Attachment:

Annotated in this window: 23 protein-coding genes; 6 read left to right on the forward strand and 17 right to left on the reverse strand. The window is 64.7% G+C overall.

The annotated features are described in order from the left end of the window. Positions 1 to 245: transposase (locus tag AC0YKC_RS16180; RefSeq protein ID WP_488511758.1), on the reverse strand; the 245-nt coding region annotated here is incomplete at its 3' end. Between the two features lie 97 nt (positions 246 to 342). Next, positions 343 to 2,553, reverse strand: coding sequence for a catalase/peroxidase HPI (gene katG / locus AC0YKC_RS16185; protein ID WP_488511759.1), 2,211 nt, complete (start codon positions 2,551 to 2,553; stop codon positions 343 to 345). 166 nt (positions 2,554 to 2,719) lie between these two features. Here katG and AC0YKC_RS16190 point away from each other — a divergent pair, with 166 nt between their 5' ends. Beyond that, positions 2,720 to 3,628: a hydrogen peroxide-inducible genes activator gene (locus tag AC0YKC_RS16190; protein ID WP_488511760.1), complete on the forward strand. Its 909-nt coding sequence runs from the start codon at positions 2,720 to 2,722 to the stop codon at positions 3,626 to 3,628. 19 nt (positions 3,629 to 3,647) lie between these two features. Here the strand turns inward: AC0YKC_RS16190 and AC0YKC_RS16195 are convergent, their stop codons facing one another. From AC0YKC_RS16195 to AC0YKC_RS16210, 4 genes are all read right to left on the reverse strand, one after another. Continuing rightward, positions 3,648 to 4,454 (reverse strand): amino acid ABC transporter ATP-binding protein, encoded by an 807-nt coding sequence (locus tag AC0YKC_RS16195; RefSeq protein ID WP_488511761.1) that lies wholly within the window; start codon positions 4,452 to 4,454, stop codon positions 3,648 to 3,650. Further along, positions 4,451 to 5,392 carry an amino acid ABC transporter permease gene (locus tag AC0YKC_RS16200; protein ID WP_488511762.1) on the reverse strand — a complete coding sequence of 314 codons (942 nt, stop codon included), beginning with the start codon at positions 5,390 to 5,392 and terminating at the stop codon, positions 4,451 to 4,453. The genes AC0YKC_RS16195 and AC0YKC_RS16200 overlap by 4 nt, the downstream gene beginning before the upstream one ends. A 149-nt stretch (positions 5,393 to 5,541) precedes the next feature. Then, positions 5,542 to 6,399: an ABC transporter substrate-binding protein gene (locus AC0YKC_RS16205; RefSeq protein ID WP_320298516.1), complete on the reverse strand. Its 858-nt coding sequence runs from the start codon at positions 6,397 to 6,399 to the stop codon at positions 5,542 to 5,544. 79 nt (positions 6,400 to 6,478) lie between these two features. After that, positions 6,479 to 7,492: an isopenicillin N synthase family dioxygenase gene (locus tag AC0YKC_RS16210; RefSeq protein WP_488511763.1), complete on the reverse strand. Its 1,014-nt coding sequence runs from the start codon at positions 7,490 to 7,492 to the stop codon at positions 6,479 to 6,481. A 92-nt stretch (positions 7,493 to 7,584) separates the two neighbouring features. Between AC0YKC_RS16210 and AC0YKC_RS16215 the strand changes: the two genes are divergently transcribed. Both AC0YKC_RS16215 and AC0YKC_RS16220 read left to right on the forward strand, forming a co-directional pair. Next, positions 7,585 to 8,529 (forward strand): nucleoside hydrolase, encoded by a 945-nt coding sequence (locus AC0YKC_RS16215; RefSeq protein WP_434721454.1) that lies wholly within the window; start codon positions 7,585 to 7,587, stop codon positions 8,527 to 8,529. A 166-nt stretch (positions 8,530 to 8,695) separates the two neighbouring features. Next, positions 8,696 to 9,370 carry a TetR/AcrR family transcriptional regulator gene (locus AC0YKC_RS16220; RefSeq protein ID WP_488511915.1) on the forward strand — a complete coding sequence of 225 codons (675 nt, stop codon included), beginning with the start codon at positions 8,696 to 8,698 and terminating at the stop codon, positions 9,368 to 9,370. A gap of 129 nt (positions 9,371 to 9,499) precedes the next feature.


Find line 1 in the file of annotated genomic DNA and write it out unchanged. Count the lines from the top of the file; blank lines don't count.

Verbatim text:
Annotated in this window: 23 protein-coding genes; 6 read left to right on the forward strand and 17 right to left on the reverse strand. The window is 64.7% G+C overall.